3. Level of consistency between support pledges and what is actually deployed. Such consistency will improve the stabilization process by allowing for quicker deployment and sufficient resources/personnel for the peacebuilding force, as well as defusing any tensions that would rise as a result of broken pledges.
  4. Level of civilian elements in the peacebuilding force. The ability to rebuild Libya’s ministries increases if civilian elements have a strong presence within the peacebuilding force. Rebuilding Libya with a balanced civilian-military peacebuilding force is necessary to achieve long-term stabilization.
  5. Ability to control the borders. If Libya’s military and elements of the peacebuilding force are able to secure the borders, then the influx of jihadists, illegal weapons, illicit goods, and illegal immigrants will drastically decrease – allowing the GNA and peacebuilding force to more efficiently combat Salafi threats and make progress towards stabilization.
  6. Ability to protect key infrastructure and civilian populations. If given sufficient resources and clear mandates, the peacebuilding force will be able to provide efficient assistance to the GNA in protecting key infrastructure and civilian populations. Secured oil facilities and power plants can then be used to restore the economy and provide crucial social services.
  7. Ability of the political authorities to make pragmatic decisions while accommodating various belief-systems. The ability to produce practical strategies and make pragmatic decisions regarding stabilization efforts will result in efficiency and avoiding political stalemates, thus contributing to Libya’s long-term stabilization.
  8. Set of indicators to monitor the ability to form a functioning justice and law enforcement system. Justice and law enforcement would have to be re-implemented on a national scale, with the clear exception of areas controlled by Salafi groups. Such measures would be a primary action to restore law and order in the civil war-torn country.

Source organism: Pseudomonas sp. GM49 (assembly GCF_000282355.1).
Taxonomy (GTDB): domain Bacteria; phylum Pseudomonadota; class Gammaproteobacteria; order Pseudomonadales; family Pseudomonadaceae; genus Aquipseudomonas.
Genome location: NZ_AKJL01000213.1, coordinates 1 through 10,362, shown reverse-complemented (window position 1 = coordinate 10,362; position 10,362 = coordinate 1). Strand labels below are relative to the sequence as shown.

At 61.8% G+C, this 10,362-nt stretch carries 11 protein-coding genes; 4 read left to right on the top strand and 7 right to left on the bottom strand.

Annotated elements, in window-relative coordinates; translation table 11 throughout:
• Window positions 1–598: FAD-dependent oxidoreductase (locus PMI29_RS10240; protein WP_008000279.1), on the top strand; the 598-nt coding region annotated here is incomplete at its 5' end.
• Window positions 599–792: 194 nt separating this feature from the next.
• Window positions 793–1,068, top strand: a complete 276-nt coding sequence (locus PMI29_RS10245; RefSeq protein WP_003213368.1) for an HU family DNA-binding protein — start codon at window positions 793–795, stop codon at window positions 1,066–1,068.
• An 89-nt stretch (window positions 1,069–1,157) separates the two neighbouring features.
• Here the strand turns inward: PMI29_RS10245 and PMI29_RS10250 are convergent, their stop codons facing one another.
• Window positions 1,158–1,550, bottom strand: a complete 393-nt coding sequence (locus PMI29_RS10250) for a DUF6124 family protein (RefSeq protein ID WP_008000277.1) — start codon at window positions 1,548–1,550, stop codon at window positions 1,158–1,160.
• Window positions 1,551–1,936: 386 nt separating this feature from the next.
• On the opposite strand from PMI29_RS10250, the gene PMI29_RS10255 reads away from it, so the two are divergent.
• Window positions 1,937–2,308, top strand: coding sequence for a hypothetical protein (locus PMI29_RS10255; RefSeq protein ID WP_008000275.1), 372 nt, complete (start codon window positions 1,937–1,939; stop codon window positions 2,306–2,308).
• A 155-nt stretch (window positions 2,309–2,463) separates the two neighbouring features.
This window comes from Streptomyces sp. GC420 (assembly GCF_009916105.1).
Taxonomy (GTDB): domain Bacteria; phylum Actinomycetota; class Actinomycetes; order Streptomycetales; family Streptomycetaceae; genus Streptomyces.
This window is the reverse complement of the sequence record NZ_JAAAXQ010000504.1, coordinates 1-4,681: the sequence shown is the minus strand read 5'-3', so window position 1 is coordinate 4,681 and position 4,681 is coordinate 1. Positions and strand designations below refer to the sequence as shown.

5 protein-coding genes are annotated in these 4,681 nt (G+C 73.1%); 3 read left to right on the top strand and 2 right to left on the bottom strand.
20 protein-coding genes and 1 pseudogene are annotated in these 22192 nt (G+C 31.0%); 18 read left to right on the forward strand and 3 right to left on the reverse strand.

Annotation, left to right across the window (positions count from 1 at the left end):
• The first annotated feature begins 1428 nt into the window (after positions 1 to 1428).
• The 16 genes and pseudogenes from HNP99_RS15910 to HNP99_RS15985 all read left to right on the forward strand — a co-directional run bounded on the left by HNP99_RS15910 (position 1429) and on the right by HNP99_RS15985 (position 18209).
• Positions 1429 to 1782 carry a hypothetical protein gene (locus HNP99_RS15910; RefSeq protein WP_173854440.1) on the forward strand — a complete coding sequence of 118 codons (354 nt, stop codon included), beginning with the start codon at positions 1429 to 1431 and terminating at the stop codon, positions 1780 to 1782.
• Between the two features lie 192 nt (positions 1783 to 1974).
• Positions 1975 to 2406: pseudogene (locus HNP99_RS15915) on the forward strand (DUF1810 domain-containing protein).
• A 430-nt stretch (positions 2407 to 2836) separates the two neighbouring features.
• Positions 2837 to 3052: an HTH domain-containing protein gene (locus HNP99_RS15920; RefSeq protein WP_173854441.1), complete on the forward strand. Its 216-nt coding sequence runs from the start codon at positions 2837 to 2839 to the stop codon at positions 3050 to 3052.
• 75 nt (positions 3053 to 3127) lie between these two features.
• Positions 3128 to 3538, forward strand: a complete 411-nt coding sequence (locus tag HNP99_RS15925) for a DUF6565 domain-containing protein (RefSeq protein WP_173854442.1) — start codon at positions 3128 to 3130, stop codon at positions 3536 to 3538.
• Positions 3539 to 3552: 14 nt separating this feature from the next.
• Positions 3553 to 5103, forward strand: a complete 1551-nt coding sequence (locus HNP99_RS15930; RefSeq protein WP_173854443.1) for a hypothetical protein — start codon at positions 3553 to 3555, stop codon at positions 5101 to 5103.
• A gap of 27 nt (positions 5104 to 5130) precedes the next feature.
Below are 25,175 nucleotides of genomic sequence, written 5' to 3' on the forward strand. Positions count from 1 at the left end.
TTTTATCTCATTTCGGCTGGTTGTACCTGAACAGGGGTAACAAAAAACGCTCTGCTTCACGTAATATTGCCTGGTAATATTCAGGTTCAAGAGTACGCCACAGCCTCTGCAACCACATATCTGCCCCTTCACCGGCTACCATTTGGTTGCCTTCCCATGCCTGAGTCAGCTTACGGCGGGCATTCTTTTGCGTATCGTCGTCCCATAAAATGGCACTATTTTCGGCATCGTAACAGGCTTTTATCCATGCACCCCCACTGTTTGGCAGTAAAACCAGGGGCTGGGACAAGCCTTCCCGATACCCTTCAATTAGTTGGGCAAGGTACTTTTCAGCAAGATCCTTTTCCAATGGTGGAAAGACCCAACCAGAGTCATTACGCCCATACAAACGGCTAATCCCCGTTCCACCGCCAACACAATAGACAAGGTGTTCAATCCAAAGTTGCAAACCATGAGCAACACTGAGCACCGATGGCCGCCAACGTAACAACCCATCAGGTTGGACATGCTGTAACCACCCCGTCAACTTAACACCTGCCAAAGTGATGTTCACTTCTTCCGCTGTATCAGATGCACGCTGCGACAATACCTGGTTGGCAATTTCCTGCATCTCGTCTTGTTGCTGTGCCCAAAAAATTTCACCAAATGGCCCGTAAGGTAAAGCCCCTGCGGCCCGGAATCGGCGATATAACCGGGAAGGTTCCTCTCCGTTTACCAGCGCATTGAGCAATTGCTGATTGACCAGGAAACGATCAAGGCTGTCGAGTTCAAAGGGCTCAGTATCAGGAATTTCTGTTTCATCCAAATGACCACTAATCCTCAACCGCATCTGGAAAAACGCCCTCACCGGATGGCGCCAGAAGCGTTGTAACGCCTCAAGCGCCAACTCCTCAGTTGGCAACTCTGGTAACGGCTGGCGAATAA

9. Set of indicators to monitor the level of state control over security forces and militias. Tight control over security forces ensures the legitimate monopoly of violence and is crucial for a functioning state. For example, it is needed for the protection of crucial infrastructure, as well as accountability to the central government rather than favouring local or regional political agendas. Failure to reign in the militias would result in the pursuit of local or regional objectives, as well as a high risk of a continued insurgency. A past indication was units of the Petroleum Facilities Guard defecting and seizing oil assets for a federalist agenda (see Mitchell, “Nationalist Forces I”). The state, with assistance from the international mission, must monitor all militias to see what happens to those not integrated into security forces. Militias that pursue counter-stabilization objectives, such as seizing critical infrastructure or allying with Salafi groups, should be contained.
  10. Increased conflict between Salafi groups. Increased coordination and coalitions between Salafi groups will hinder the government’s ability to fight them more effectively. However, divisions between Islamic State and al-Qaeda affiliates would greatly benefit the Libyan military and peacebuilding forces. A past indication was the Islamic State group in Derna driven out by al-Qaeda affiliates in the city (PatonInternational Business Times, June 15, 2015).